The DEA model distinguishes one output, two variable inputs, one quasi-fixed input with its corresponding gross investment, two fixed inputs, and a socially responsible input. The output is the sum of all receipts from the sale of milk, meat, and crops. The two variable inputs are feed expenses and other expenses (e.g., energy payments, contract work payments, crop-specific costs, etc.). The quasi-fixed input is capital, which consists of the beginning-of-the-year value of machinery, equipment, and buildings. As in other studies that have modeled the performance of dairy farms using DEA [47,48,49], livestock units were not used as separate (quasi-fixed) input to keep the DEA model empirically tractable. To allow for adjustment costs in capital allocation, gross investments in capital assets are considered. Annual gross investment is defined as the end-of-the-year value of capital minus the beginning-of-the-year capital value, plus the depreciation value of capital in the same year. Fixed inputs include land and labor. Land is measured in acres and includes both own and rented land. Labor is the deductible cash money paid to dependent and non-dependent employees. It includes wages, incentives, bonuses, vacation pay, sick pay, etc. Finally, the socially responsible input is defined as the value of non-cash benefits a farm offers to its non-dependent employees. These benefits include medical insurance, retirement contributions, uniforms, food, housing, transportation, etc. The output variable and all monetary inputs were transformed into implicit quantity indices by computing the ratio of value to its corresponding price index (or Törngvist price index in the case of the aggregate output and inputs), with 2010 being the base year. Price indices were retrieved from the National Agricultural Statistics Service [50].
Farm profitability, which is the dependent variable in Equation (4), is defined on a per cow basis as the difference between total farm receipts and total farm expenses. The control variables specified in the z vector of Equation (4) are selected based on data availability and previous research on dairy farmers’ profitability [39,40,41] and include the following: government payments, non-farm income, number of heads, debt-to-asset ratio, and regional dummies. Government payments include all farm government payments received by farmers—not just those related to dairy farming. Non-farm income is the income generated through off-farm employment. Number of heads, which is a measure of farm size, is defined as the number of cows a farm possesses in the beginning of the year, t . Finally, debt-to-asset ratio is defined as a farmer’s total liabilities normalized by the value of total assets. Regional dummies include North, South, and Central and capture region-specific influences such as infrastructure, soil quality, etc. Descriptive statistics for all the variables employed in this study are shown in Table 1.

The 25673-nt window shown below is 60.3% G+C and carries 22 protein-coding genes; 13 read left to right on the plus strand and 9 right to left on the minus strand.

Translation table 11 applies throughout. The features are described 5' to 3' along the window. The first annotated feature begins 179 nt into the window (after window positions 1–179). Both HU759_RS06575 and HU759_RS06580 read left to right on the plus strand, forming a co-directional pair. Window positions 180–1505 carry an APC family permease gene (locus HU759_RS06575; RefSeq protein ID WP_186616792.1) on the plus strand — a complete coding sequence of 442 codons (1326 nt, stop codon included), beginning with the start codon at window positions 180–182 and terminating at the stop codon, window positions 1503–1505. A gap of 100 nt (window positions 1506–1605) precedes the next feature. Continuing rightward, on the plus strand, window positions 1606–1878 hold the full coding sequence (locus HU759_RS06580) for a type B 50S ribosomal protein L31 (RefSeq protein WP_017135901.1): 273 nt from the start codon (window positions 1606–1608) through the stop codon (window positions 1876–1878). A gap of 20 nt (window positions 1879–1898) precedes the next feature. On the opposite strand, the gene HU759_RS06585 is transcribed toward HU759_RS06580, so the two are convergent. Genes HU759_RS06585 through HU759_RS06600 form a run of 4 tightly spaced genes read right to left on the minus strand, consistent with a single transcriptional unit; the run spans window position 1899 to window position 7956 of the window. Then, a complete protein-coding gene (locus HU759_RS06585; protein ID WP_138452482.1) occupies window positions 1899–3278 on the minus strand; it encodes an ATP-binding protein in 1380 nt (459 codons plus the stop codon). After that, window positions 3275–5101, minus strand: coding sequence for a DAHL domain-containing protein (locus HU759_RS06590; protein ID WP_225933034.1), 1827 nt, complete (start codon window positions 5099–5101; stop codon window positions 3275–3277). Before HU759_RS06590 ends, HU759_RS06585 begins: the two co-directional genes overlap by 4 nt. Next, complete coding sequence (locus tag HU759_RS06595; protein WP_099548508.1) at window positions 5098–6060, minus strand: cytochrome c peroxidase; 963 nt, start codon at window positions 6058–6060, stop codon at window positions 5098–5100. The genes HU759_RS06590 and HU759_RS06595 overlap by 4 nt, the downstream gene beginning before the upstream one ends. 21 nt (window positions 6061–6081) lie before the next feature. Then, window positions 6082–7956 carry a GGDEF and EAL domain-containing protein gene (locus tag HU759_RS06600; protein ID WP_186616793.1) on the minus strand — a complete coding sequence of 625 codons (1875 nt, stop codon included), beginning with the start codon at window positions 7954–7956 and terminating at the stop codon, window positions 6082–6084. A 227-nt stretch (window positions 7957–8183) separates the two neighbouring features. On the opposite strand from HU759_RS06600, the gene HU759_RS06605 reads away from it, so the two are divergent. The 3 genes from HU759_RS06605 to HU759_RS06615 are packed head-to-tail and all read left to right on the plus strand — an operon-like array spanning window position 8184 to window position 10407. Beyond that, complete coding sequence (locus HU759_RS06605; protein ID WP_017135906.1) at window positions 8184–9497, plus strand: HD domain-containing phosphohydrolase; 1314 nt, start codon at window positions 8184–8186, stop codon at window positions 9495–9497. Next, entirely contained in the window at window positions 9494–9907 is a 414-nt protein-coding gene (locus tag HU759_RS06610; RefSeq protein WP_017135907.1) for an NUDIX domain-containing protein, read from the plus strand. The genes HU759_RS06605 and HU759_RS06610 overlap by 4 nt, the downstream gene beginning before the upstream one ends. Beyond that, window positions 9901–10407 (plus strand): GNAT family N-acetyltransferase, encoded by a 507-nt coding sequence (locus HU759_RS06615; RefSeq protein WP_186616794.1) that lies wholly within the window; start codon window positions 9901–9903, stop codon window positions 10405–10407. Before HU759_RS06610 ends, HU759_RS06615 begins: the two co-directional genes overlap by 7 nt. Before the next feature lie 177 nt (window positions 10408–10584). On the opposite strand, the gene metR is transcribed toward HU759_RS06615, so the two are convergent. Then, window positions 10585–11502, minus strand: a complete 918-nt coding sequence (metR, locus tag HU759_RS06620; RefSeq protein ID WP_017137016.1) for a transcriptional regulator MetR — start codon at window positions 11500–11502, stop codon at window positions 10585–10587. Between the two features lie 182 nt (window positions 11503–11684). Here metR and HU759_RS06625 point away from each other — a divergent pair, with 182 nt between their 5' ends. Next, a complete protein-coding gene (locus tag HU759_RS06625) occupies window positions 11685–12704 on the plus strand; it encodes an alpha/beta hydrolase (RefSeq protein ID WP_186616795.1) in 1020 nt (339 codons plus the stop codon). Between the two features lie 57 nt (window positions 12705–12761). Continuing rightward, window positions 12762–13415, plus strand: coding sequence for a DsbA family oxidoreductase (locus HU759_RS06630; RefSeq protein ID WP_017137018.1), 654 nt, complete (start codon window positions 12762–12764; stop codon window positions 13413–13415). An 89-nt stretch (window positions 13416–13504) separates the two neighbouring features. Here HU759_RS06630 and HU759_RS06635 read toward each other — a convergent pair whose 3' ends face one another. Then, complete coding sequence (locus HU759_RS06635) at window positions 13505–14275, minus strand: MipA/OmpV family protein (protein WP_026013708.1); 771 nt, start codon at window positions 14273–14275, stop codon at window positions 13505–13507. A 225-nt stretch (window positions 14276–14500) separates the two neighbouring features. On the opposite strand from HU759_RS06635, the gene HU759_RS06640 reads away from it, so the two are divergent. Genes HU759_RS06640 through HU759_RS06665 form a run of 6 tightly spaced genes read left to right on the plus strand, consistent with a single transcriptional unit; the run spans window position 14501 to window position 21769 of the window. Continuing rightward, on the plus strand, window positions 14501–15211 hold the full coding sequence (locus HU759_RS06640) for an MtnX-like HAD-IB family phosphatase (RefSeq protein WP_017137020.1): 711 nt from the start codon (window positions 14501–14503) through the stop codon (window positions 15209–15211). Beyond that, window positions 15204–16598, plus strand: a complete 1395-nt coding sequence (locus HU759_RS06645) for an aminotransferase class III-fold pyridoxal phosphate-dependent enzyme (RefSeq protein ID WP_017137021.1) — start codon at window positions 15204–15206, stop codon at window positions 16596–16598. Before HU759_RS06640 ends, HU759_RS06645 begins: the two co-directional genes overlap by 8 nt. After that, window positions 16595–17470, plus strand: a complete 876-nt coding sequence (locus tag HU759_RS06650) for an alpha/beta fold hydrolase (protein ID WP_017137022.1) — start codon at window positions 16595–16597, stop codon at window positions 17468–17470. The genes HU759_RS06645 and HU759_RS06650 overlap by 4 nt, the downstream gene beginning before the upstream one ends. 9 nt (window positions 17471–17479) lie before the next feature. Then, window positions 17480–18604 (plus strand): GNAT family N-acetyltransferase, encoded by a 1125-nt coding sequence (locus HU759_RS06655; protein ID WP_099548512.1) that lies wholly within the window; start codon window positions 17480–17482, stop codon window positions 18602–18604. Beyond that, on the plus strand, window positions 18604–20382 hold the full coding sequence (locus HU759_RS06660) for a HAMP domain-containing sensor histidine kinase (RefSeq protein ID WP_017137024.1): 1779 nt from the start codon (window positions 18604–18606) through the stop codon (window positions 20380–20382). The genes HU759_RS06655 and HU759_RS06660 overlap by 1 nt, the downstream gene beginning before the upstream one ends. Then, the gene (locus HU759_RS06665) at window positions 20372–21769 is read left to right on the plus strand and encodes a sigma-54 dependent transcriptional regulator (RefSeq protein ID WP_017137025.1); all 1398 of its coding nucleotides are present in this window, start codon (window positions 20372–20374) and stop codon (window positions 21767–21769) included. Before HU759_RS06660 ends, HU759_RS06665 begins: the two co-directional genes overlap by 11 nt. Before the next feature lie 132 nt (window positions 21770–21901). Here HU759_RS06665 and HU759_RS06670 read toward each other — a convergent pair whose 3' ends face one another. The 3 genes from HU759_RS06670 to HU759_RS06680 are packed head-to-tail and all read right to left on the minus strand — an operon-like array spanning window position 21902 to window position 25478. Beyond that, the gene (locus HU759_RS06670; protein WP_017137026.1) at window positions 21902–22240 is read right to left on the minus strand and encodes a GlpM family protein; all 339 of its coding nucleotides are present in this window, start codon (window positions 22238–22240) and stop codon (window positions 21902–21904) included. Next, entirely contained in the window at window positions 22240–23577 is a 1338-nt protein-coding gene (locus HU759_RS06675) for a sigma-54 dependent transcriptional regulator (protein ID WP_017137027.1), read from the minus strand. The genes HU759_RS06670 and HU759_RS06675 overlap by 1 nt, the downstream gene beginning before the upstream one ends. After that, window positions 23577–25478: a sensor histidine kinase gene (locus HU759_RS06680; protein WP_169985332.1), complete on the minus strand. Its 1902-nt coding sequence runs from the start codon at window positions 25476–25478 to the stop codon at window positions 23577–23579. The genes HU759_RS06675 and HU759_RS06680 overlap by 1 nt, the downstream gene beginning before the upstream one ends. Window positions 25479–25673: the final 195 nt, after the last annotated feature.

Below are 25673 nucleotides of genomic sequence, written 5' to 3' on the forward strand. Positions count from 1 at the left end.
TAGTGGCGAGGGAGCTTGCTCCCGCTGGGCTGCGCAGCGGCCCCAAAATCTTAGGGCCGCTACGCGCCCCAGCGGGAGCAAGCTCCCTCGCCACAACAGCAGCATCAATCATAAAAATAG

Sample farmers had an average of $1.8 million in annual sales. Their average herd size was 330 cows, which is more than double the average herd size of WI dairy farms in 2017 (i.e., 142 cows) [51]. Feed costs with an average of almost $500 thousand per year, accounted (on average) for around 53% of the sample farmers’ total annual production expenses (i.e., feed costs, expenses on other variable inputs, and employee wages and benefits). Farmers in this sample had, on average, about $800 thousand worth of capital, and their average annual net investment on capital assets was $50 thousand. The same farmers spent annually, on average, about $33 thousand on employee benefits, which accounted for around 16% of total labor costs (i.e., wages and benefits). Figure 1 shows the evolution of the average value of employee benefits of the sample farms during the 2007–2017 period. The mean value of employee benefits almost doubled during this period, from $26,175 in 2007 to $48,581 in 2017. The sharpest increase is observed for the 2014–2017 period. Competition for labor in a tight labor market coupled with relatively high employee turnover rates may explain these findings [32,33]. As [33] notes, the rural workforce has declined in most Wisconsin counties, and immigrant labor is now fully employed. As a result, competition for labor has increased, and Wisconsin dairy farmers (who face relatively high employee turnover rates [33]) have become more creative in terms of recruitment and retention strategies. One of these strategies may be increasing employee benefits. Finally, the average annual profitability of the sample farms was $583 per cow. The same farms earned an off-farm and subsidy income of $18 and $20 thousand, respectively, and most of them were in Northern Wisconsin.

4. Results and Discussion

4.1. Dynamic Inefficiency Estimates